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On July 25th, Julián Castro – one of the twenty-five hopefuls for the 2020 Democratic candidacy – unveiled a new platform to improve the historically fraught relationship between the U.S. federal government and Indigenous communities.
Castro announced, via Medium, his “People First Indigenous Communities Platform,” building on his existing immigration, education, housing, lead exposure, and policing platforms. In his announcement, Castro wrote that the “federal government has repeatedly failed to honor treaty obligations, respect unique government-to-government relationships, and allowed corporations to exploit sacred land for their own profits,” necessitating the government to take active means to repair its history of oppressing Indigenous rights, individuals, and communities.
Indigenous communities as active stakeholders in the federal decision-making
The first item on Castro’s list is to strengthen tribal sovereignty, a concept that the federal government has tended to ignore and violate. Castro’s platform argues that sovereignty can be affirmed through forming a White House Council on Indigenous Community Affairs through which Indigenous communities will be active stakeholders in the federal decision-making processes from which they have been historically excluded.
Next, Castro promised to honor treaties, which the federal government has historically desecrated despite that fact that, as he points out, “Article VI of the U.S. Constitution classifies treaties as the ‘supreme law of the land.” Through such a commitment, Castro vowed to “end tribal homelessness by 2025” and “work with Congress to fully fund the Indian Health Service (IHS) so that Indigenous individuals can seek out mental health care and the opioid crisis will be ameliorated. Additionally, Castro promised to expand Internet access for Native communities as well as educational opportunities for Indigenous folks of all ages.
Honoring treaties would go beyond the expansion of services, Castro continued, writing that “[h]onoring our treaty obligations also includes modernizing tribal consultation requirements to ensure Indigenous communities have input on policies affecting land with traditional religious and cultural importance.” While sacred lands have often been unnecessarily exploited for their resources, Castro said that he would “end the leasing of federal lands for fossil fuel exploration and extraction” as president.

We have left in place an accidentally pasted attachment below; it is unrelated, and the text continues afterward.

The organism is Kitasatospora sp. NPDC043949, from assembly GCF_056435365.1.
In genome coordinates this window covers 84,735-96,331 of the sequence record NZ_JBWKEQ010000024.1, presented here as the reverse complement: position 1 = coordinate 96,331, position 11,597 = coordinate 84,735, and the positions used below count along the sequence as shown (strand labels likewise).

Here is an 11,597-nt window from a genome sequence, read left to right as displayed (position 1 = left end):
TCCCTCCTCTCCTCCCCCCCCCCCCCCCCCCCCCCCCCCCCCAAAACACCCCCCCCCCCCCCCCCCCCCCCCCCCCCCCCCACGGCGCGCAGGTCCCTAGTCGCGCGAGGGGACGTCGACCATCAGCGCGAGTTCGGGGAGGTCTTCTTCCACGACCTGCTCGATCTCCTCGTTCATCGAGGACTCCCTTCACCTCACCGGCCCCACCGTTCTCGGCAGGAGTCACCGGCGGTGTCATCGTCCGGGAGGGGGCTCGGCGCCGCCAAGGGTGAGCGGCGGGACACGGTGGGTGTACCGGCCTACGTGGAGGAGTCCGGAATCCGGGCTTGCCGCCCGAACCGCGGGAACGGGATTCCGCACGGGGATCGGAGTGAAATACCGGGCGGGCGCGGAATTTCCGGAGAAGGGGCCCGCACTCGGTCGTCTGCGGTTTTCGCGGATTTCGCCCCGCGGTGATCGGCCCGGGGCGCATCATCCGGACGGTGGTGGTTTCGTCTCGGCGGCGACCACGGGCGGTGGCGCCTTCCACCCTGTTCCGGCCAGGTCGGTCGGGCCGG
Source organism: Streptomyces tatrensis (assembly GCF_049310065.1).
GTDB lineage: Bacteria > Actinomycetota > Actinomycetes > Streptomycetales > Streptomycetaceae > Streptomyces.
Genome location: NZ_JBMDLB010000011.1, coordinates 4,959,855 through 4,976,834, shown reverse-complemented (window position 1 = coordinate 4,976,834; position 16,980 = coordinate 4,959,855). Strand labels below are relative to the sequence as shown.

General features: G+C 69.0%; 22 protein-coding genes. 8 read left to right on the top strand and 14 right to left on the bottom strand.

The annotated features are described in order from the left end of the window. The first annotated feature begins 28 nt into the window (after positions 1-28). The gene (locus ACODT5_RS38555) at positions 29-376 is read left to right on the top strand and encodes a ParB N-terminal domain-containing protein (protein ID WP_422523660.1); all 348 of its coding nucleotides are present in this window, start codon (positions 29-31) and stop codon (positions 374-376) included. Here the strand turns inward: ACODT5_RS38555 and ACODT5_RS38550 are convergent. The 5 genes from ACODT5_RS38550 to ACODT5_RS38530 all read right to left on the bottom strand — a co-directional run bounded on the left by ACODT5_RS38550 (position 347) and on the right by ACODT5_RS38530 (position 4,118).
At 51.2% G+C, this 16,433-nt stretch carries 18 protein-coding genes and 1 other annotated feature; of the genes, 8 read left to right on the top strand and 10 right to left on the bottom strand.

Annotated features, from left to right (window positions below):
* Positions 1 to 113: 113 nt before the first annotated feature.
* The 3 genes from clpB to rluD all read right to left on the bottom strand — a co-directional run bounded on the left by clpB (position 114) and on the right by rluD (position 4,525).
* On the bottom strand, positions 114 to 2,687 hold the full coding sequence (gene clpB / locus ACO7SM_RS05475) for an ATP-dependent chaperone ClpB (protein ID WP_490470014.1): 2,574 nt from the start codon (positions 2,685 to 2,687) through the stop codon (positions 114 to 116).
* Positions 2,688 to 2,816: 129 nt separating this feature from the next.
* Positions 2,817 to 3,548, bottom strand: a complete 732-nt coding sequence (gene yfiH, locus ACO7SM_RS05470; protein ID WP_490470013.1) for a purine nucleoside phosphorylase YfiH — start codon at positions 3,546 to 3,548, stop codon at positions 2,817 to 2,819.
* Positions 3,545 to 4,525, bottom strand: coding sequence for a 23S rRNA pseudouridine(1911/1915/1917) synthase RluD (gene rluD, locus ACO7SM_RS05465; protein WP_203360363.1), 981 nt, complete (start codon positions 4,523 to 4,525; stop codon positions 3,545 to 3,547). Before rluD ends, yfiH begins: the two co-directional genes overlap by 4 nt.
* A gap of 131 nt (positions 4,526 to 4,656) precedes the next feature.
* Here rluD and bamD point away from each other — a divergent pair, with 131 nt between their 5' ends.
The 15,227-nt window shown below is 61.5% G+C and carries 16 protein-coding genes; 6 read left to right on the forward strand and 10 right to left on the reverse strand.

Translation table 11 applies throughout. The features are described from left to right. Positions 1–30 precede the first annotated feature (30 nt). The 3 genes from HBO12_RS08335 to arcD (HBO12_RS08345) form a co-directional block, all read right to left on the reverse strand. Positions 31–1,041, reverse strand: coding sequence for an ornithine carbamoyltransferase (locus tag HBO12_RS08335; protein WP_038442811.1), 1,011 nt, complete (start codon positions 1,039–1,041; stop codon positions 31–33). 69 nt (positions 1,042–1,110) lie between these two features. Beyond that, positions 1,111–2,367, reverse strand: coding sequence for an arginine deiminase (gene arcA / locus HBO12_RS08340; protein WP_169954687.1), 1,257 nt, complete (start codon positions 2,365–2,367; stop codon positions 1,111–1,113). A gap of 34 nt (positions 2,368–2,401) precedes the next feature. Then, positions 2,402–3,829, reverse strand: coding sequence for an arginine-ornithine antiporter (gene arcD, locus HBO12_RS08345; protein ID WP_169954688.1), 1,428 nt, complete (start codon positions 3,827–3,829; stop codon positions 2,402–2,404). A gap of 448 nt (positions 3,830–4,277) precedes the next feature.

The crisis of Missing and Murdered Indigenous Women
Castro also wrote that, if elected, he would “prioritize the crisis of Missing and Murdered Indigenous Women… and the human trafficking of native women across the United States” through forming a federal task force comprising of “tribal leaders, public health officials, and federal department officials.”
According to the Indian Law Resource Center, over 80% of American Indian and Alaska Native women have experienced violence, and over 50% of such women have experienced sexual violence. Recognizing the need for immediate and community-based action to achieve justice for these women and to prevent violence towards Indigenous women, Castro’s platform further argues for the “reauthorization of the Violence Against Women Act” and the “roll back [of] President Trump’s changes to the definition of domestic violence, to re-include psychological abuse and other non-physical actions.”
Perhaps most importantly, Castro acknowledged that “[w]e can never undo the injustice of our country’s treatment of Indigenous people,” a fact that is often erased by politicians who fail to recognize the ramifications for Indigenous communities of having their land violently seized and their cultural genocide adopted as federal policy. “But as a nation,” Castro continued, “we can live up to our treaty obligations, strengthen tribal sovereignty, and be a serious partner in improving and strengthening our shared destiny.”
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